Upper East Side residents between 90-99th streets enjoy a quiet, affordable nabe

When searching for a neighborhood with spacious housing for affordable prices in Manhattan, the Upper East Side is not what first comes to mind for most New Yorkers.

But there’s more to the section between East 90th and 99th streets than the luxury condos and one-family townhouses lining Fifth and Park avenues and their side streets.

The area, which sits between Central Park and the East River and includes the micro-neighborhood Carnegie Hill, offers a variety of price points, experts said.

As a result, it is an increasingly popular destination for those looking to live in Manhattan for lower costs than what they find further downtown.

“The Upper East Side definitely has that stigma of being nothing but old money, but I think more people are becoming aware that you are able to get more space for less money in the East 90s,” attested Allie Tessitore, a sales broker with Citi Habitats, who added that the area is a particularly good place to look for renters.

In terms of data, sales prices in the East 90s are collectively higher than in Manhattan as a whole — the median in the nabe was $1,255,880 in 2016 as of Oct. 12, compared to $1,050,000 borough-wide, according to the listings site StreetEasy.

Rental prices are lower, however. The median rent in the area was $2,875 this year as of Oct. 12, down from $3,195 in Manhattan as a whole.

The lower end of the market is concentrated in the pre-war walk-ups on the side-streets toward the river, which draw people of all income levels to the neighborhood, experts said.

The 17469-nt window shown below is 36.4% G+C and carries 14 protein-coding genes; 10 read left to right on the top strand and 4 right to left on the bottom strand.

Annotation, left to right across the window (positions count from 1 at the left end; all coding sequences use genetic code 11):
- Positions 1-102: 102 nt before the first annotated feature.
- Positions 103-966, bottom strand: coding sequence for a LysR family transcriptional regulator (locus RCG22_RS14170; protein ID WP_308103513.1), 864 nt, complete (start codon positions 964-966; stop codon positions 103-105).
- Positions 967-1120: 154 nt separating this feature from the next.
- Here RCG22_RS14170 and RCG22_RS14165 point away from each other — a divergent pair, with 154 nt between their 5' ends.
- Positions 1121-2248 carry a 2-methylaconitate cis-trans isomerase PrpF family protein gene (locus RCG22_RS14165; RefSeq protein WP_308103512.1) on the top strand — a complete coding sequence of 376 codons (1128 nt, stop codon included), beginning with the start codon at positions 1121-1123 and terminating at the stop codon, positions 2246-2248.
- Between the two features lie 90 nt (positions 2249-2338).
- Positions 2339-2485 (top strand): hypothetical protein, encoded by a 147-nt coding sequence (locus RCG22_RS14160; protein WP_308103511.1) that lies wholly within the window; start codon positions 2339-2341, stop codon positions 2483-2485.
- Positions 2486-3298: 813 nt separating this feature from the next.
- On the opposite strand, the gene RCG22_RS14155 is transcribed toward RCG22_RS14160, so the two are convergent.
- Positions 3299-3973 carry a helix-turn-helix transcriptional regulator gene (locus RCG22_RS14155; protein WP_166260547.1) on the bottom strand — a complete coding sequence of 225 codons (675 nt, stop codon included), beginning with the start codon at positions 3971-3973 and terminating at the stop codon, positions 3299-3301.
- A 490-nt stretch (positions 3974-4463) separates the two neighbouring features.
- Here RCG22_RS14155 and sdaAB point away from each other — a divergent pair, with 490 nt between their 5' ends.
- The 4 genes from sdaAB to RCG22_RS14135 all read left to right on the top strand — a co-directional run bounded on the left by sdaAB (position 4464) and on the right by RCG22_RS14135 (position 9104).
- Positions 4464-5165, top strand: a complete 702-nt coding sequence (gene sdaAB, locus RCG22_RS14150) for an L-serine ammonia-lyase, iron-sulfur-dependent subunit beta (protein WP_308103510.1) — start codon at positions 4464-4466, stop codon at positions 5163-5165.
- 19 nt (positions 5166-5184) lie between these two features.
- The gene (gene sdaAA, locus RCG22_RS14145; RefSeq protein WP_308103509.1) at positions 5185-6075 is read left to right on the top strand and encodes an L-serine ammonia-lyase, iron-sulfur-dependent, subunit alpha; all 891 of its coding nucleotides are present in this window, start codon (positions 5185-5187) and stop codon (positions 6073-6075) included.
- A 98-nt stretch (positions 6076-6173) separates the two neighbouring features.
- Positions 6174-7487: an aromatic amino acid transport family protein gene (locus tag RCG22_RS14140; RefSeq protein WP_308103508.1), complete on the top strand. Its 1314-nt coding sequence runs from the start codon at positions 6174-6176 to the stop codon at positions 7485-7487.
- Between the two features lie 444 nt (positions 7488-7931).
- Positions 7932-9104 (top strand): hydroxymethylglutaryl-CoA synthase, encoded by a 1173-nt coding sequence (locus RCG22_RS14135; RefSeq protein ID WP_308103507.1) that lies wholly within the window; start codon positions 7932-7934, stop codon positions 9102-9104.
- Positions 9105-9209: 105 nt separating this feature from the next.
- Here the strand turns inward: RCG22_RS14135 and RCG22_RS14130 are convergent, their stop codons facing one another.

“Oftentimes people have a different opinion of what Carnegie Hill really is,” said Joanna Cawley, executive director of the civic group Carnegie Hill Neighbors. “It’s not just a bunch of hedge funders. There is a cross-section of people.”

According to some residents, the East 90s offer the conveniences of city living while also giving some respite from the hustle and bustle of Manhattan.

Mike Cesari, 36, owns Earl’s Beer and Cheese at 1259 Park Ave., Vinyl Wine at 1491 Lexington Ave., and Steep Rock Bouldering at 1506 Lexington Ave. Cesari and is also a resident of the community.

“You can live in New York City and at the same time feel like you’re not living in New York City,” he said of the area. “The pace is a little slower. You have access to everything the city offers but can escape a bit as well.”

But that’s not to say the area is without its Upper East Side-style amenities. Cultural institutions such as the Cooper Hewitt, Smithsonian Design Museum, at 2 E. 91st St., the Jewish Museum, at 1109 Fifth Ave., and the 92nd Street Y at 1395 Lexington Ave., are just some of the cosmopolitan places to spend an afternoon here.

The nabe is also home to several prestigious private schools, including the all-girls Spence School on 91st Street and the Manhattan Country School on 96th Street. Even the public schools, like P.S. 77 on Third Avenue and Hunter College High School on 94th Street, have good reputations.

And while the 4, 5 and 6 trains have long-been considered overcrowded and insufficient to serve residents along the river, the Second Avenue Q line was extended to 96th Street last week.

Locals said they welcome the new train line and aren’t concerned that it will change the fabric of the area.

“More people are going to move there because of the subway lines, for sure,” Tessitore said. “But I think that won’t change things so much. I think people really respect the character and charm that the neighborhood has.”

Find it:

The Upper East Side in the 90th Streets span from East 90th to East 99th Street and sit between Fifth Avenue and the FDR Drive.

Patrick McGovern